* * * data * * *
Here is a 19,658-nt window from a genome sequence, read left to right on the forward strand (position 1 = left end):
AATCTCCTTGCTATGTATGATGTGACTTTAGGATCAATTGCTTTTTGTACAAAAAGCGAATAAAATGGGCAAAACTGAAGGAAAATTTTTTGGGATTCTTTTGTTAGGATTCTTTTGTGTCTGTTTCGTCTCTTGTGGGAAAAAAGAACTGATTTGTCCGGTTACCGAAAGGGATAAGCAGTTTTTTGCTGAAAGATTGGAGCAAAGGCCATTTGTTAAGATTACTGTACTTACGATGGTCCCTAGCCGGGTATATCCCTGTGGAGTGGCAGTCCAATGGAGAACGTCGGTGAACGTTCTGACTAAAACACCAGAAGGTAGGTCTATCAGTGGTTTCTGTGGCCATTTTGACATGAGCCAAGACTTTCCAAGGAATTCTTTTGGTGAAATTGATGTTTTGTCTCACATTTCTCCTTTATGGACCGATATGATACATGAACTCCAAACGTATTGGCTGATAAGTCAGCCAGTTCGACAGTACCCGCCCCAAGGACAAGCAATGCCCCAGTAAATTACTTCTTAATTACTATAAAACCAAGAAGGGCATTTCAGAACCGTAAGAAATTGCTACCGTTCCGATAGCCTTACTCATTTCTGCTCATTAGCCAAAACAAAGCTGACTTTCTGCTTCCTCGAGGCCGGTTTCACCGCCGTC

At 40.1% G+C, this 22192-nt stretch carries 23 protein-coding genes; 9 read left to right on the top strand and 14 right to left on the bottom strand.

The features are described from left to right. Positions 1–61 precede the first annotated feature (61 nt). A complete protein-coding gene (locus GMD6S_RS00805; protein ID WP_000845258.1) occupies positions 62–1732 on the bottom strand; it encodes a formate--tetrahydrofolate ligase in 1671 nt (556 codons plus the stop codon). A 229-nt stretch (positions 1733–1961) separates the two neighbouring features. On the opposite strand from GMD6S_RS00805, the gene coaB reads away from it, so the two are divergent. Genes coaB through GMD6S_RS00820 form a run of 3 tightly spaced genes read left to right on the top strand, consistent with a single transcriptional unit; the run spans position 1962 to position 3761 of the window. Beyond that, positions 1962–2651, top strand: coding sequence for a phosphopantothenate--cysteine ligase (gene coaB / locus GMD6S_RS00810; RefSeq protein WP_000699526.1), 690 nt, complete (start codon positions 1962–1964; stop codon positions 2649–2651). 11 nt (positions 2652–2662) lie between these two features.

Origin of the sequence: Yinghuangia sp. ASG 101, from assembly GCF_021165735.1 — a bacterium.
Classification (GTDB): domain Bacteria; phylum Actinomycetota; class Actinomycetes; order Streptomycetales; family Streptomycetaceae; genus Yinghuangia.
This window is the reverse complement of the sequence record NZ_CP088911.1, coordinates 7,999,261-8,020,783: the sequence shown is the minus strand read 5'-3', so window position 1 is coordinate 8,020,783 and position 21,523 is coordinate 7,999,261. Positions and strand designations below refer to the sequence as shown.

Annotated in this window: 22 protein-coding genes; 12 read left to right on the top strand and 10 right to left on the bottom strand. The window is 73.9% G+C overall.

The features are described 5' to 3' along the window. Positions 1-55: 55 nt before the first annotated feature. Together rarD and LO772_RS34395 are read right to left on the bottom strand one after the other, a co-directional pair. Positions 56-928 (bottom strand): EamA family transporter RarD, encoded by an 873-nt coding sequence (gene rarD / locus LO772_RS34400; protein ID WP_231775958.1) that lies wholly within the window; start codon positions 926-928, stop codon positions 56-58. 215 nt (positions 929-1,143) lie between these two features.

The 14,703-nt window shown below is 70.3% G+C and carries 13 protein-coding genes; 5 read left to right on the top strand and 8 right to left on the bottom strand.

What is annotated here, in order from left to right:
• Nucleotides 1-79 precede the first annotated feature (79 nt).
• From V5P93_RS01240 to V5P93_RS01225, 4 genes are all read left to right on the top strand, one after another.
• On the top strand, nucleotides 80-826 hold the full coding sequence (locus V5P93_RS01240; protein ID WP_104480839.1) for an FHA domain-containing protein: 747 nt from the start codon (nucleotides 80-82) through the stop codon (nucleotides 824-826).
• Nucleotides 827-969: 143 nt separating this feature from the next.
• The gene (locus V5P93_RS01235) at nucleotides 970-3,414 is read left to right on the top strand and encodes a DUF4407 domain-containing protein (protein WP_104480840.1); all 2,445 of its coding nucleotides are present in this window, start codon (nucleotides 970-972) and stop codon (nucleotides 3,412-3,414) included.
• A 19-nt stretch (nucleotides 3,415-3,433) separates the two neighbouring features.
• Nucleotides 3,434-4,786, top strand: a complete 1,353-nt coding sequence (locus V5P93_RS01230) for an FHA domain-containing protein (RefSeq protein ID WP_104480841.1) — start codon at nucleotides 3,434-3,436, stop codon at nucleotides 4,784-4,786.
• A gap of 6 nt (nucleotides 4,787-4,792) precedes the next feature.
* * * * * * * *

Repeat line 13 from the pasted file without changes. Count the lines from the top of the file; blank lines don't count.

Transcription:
• From V5P93_RS01240 to V5P93_RS01225, 4 genes are all read left to right on the top strand, one after another.